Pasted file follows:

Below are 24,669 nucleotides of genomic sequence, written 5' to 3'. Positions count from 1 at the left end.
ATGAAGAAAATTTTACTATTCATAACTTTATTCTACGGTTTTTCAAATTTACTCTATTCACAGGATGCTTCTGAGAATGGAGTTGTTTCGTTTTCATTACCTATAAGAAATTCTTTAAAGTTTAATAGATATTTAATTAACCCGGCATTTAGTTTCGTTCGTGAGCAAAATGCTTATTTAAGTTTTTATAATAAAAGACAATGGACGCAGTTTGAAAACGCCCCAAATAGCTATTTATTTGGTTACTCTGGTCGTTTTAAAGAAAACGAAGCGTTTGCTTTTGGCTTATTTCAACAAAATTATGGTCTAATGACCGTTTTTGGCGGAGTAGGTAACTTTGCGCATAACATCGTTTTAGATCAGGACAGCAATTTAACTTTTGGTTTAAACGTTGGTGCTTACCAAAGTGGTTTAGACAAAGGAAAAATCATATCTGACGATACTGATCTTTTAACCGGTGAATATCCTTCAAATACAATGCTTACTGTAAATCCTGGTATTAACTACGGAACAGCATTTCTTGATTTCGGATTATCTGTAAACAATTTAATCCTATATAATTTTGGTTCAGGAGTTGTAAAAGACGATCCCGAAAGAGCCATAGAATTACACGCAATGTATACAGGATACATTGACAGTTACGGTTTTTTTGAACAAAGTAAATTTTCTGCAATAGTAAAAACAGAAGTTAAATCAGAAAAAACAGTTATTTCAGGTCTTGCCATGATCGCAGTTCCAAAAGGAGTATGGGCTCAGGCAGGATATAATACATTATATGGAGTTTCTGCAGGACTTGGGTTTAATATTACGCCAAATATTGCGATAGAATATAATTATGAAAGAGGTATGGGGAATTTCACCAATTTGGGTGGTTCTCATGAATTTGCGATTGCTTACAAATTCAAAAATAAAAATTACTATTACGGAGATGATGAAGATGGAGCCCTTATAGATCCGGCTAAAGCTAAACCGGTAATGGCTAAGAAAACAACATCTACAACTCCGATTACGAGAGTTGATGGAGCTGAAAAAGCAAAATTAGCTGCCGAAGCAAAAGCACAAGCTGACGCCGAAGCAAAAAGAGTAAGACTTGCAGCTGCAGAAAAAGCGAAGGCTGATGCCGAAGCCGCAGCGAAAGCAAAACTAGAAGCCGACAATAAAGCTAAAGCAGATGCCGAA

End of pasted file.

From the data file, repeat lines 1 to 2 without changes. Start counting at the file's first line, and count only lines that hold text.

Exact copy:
Below are 24,669 nucleotides of genomic sequence, written 5' to 3'. Positions count from 1 at the left end.
ATGAAGAAAATTTTACTATTCATAACTTTATTCTACGGTTTTTCAAATTTACTCTATTCACAGGATGCTTCTGAGAATGGAGTTGTTTCGTTTTCATTACCTATAAGAAATTCTTTAAAGTTTAATAGATATTTAATTAACCCGGCATTTAGTTTCGTTCGTGAGCAAAATGCTTATTTAAGTTTTTATAATAAAAGACAATGGACGCAGTTTGAAAACGCCCCAAATAGCTATTTATTTGGTTACTCTGGTCGTTTTAAAGAAAACGAAGCGTTTGCTTTTGGCTTATTTCAACAAAATTATGGTCTAATGACCGTTTTTGGCGGAGTAGGTAACTTTGCGCATAACATCGTTTTAGATCAGGACAGCAATTTAACTTTTGGTTTAAACGTTGGTGCTTACCAAAGTGGTTTAGACAAAGGAAAAATCATATCTGACGATACTGATCTTTTAACCGGTGAATATCCTTCAAATACAATGCTTACTGTAAATCCTGGTATTAACTACGGAACAGCATTTCTTGATTTCGGATTATCTGTAAACAATTTAATCCTATATAATTTTGGTTCAGGAGTTGTAAAAGACGATCCCGAAAGAGCCATAGAATTACACGCAATGTATACAGGATACATTGACAGTTACGGTTTTTTTGAACAAAGTAAATTTTCTGCAATAGTAAAAACAGAAGTTAAATCAGAAAAAACAGTTATTTCAGGTCTTGCCATGATCGCAGTTCCAAAAGGAGTATGGGCTCAGGCAGGATATAATACATTATATGGAGTTTCTGCAGGACTTGGGTTTAATATTACGCCAAATATTGCGATAGAATATAATTATGAAAGAGGTATGGGGAATTTCACCAATTTGGGTGGTTCTCATGAATTTGCGATTGCTTACAAATTCAAAAATAAAAATTACTATTACGGAGATGATGAAGATGGAGCCCTTATAGATCCGGCTAAAGCTAAACCGGTAATGGCTAAGAAAACAACATCTACAACTCCGATTACGAGAGTTGATGGAGCTGAAAAAGCAAAATTAGCTGCCGAAGCAAAAGCACAAGCTGACGCCGAAGCAAAAAGAGTAAGACTTGCAGCTGCAGAAAAAGCGAAGGCTGATGCCGAAGCCGCAGCGAAAGCAAAACTAGAAGCCGACAATAAAGCTAAAGCAGATGCCGAA